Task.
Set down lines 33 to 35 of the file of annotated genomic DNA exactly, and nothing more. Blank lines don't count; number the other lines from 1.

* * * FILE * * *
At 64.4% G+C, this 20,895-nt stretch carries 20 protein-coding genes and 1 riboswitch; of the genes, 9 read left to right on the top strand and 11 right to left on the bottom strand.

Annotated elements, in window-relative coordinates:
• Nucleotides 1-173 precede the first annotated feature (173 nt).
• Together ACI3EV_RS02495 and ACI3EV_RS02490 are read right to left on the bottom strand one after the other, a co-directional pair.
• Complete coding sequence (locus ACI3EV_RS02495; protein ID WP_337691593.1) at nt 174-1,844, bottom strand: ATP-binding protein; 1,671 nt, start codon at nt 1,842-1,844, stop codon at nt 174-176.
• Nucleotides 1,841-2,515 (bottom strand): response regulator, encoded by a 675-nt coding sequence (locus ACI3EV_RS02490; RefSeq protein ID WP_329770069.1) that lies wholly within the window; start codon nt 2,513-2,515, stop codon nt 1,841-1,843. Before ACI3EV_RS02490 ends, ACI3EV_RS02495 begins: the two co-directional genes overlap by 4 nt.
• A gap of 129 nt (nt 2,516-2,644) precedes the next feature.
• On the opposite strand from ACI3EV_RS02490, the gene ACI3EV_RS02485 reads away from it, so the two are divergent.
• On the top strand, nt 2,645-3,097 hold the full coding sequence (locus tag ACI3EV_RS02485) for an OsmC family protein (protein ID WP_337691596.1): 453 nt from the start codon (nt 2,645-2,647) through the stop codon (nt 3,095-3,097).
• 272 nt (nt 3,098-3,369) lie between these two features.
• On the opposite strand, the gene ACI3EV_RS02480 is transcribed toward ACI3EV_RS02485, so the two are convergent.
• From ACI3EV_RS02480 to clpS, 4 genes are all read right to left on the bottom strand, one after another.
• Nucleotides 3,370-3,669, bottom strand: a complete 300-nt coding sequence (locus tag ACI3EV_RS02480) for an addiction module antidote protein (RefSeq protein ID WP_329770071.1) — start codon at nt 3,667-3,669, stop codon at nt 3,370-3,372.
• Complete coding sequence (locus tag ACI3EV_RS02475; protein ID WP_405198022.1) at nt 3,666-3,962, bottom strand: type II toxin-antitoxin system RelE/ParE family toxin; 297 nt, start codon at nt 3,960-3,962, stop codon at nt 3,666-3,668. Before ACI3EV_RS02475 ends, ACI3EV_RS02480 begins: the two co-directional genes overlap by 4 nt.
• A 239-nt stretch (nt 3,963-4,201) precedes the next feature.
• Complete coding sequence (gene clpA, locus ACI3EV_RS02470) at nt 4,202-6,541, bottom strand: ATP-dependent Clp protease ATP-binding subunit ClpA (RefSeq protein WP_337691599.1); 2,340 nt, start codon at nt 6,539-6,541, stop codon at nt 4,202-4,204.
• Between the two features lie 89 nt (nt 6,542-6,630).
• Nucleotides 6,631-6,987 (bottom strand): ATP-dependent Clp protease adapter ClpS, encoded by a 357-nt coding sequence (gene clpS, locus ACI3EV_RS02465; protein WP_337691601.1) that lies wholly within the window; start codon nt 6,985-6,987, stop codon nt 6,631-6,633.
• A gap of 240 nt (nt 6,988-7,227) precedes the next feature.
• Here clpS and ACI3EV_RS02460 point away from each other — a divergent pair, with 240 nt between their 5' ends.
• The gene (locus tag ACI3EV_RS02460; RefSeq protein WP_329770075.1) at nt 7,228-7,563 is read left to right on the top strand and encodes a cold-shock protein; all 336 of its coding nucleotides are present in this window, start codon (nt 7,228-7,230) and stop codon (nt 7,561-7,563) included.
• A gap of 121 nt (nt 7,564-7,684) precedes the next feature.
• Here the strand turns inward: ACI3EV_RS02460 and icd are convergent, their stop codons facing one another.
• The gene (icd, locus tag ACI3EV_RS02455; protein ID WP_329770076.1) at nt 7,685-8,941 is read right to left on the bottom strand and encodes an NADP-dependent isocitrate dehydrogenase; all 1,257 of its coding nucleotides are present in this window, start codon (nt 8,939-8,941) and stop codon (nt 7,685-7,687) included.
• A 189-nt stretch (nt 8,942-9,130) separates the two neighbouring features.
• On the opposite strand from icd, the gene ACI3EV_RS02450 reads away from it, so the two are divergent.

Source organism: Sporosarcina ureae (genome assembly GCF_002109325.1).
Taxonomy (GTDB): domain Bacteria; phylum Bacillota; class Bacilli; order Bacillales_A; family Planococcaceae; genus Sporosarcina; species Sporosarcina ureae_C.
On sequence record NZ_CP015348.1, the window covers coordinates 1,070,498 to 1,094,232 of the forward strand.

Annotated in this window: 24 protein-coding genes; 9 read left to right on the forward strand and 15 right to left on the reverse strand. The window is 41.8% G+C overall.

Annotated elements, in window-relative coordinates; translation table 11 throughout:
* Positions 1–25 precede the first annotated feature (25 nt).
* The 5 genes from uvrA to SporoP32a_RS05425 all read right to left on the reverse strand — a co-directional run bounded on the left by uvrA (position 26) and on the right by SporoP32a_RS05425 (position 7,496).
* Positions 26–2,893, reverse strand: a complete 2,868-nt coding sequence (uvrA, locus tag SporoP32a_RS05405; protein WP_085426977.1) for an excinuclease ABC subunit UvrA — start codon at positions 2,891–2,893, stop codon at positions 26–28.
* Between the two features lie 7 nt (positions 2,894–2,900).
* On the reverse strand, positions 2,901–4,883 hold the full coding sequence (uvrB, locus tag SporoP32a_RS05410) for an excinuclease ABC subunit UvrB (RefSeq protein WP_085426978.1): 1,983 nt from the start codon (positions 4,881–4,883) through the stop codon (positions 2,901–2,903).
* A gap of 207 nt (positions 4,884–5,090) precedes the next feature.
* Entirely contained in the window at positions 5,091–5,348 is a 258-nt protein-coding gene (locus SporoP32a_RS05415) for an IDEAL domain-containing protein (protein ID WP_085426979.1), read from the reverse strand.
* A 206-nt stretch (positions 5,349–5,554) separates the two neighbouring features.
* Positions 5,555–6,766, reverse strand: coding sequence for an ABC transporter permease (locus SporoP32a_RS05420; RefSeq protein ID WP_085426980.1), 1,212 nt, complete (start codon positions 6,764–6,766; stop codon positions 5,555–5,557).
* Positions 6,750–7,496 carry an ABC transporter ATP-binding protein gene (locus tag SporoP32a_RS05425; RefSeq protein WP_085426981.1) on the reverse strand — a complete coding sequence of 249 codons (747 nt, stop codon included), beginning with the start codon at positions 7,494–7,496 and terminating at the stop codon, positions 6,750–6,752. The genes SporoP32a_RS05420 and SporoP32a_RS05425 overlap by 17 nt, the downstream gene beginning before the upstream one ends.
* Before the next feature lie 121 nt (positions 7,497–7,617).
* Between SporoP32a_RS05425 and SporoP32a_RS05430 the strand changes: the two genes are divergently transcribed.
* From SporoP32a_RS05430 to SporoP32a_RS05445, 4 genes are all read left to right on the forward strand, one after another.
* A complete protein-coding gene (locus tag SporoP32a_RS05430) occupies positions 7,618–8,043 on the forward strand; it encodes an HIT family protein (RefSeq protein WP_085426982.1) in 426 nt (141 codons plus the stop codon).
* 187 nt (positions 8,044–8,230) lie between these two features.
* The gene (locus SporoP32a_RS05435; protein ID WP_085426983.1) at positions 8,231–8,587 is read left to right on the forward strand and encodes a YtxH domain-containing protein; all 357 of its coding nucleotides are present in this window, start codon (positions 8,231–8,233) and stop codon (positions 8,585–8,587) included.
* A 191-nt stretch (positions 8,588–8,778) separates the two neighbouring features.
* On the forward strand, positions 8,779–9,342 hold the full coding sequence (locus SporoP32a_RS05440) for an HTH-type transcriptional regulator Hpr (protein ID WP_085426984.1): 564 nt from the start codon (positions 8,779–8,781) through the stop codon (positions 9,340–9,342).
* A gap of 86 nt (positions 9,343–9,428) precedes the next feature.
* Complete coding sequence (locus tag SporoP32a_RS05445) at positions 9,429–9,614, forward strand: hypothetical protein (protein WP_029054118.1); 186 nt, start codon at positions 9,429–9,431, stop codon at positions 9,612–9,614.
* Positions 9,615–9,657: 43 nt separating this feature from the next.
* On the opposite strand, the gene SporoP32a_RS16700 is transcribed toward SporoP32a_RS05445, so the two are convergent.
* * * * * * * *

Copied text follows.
* The 5 genes from uvrA to SporoP32a_RS05425 all read right to left on the reverse strand — a co-directional run bounded on the left by uvrA (position 26) and on the right by SporoP32a_RS05425 (position 7,496).
* Positions 26–2,893, reverse strand: a complete 2,868-nt coding sequence (uvrA, locus tag SporoP32a_RS05405; protein WP_085426977.1) for an excinuclease ABC subunit UvrA — start codon at positions 2,891–2,893, stop codon at positions 26–28.
* Between the two features lie 7 nt (positions 2,894–2,900).